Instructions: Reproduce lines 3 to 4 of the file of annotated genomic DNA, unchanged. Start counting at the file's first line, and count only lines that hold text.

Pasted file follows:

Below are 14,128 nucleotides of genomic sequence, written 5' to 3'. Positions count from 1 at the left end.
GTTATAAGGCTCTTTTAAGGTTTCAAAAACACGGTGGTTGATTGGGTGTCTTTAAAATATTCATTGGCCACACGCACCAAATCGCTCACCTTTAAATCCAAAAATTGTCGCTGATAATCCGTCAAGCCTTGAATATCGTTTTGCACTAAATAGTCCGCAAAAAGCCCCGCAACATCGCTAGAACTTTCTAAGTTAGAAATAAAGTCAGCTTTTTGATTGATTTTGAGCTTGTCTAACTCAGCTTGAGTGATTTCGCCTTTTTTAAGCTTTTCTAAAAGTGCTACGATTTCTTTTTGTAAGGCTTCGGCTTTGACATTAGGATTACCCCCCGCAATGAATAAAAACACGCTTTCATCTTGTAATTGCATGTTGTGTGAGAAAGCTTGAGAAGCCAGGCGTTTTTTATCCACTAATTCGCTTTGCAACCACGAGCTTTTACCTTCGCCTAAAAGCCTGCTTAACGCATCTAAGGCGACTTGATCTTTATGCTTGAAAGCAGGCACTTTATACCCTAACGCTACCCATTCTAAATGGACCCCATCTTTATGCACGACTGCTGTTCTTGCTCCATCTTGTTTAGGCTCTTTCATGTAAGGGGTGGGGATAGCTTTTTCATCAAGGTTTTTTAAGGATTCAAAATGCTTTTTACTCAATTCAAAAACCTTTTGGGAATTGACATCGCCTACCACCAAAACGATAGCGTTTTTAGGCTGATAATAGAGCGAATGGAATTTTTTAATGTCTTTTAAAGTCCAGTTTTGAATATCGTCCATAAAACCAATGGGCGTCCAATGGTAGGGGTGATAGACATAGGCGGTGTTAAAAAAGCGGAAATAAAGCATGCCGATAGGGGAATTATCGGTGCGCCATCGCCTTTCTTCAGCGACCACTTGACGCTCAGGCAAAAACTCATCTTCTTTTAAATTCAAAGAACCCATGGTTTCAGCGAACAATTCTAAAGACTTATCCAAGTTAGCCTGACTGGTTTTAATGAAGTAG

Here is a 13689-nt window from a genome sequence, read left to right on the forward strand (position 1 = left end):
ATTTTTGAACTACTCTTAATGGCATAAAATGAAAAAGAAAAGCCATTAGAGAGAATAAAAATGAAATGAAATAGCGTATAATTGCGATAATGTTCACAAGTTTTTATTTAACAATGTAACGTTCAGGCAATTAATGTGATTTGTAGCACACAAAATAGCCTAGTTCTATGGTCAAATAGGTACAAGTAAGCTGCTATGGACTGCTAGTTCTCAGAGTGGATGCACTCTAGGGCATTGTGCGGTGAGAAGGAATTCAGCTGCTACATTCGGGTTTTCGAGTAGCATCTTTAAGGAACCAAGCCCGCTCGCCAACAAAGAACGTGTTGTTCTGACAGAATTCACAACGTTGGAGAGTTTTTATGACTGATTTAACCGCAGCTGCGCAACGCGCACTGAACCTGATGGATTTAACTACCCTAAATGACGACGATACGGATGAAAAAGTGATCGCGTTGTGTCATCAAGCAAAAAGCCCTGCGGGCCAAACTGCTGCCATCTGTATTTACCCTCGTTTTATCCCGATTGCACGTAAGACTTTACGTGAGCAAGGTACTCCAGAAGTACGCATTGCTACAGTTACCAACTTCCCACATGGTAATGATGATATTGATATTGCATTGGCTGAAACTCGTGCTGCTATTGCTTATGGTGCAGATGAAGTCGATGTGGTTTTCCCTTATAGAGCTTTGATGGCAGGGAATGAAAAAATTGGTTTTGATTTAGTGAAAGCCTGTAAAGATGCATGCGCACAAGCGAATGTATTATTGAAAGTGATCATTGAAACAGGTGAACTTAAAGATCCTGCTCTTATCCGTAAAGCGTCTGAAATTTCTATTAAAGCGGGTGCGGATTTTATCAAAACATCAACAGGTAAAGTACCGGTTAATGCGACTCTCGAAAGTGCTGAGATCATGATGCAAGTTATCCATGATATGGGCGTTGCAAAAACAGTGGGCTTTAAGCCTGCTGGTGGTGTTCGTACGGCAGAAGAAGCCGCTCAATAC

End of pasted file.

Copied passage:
Here is a 13689-nt window from a genome sequence, read left to right on the forward strand (position 1 = left end):
ATTTTTGAACTACTCTTAATGGCATAAAATGAAAAAGAAAAGCCATTAGAGAGAATAAAAATGAAATGAAATAGCGTATAATTGCGATAATGTTCACAAGTTTTTATTTAACAATGTAACGTTCAGGCAATTAATGTGATTTGTAGCACACAAAATAGCCTAGTTCTATGGTCAAATAGGTACAAGTAAGCTGCTATGGACTGCTAGTTCTCAGAGTGGATGCACTCTAGGGCATTGTGCGGTGAGAAGGAATTCAGCTGCTACATTCGGGTTTTCGAGTAGCATCTTTAAGGAACCAAGCCCGCTCGCCAACAAAGAACGTGTTGTTCTGACAGAATTCACAACGTTGGAGAGTTTTTATGACTGATTTAACCGCAGCTGCGCAACGCGCACTGAACCTGATGGATTTAACTACCCTAAATGACGACGATACGGATGAAAAAGTGATCGCGTTGTGTCATCAAGCAAAAAGCCCTGCGGGCCAAACTGCTGCCATCTGTATTTACCCTCGTTTTATCCCGATTGCACGTAAGACTTTACGTGAGCAAGGTACTCCAGAAGTACGCATTGCTACAGTTACCAACTTCCCACATGGTAATGATGATATTGATATTGCATTGGCTGAAACTCGTGCTGCTATTGCTTATGGTGCAGATGAAGTCGATGTGGTTTTCCCTTATAGAGCTTTGATGGCAGGGAATGAAAAAATTGGTTTTGATTTAGTGAAAGCCTGTAAAGATGCATGCGCACAAGCGAATGTATTATTGAAAGTGATCATTGAAACAGGTGAACTTAAAGATCCTGCTCTTATCCGTAAAGCGTCTGAAATTTCTATTAAAGCGGGTGCGGATTTTATCAAAACATCAACAGGTAAAGTACCGGTTAATGCGACTCTCGAAAGTGCTGAGATCATGATGCAAGTTATCCATGATATGGGCGTTGCAAAAACAGTGGGCTTTAAGCCTGCTGGTGGTGTTCGTACGGCAGAAGAAGCCGCTCAATAC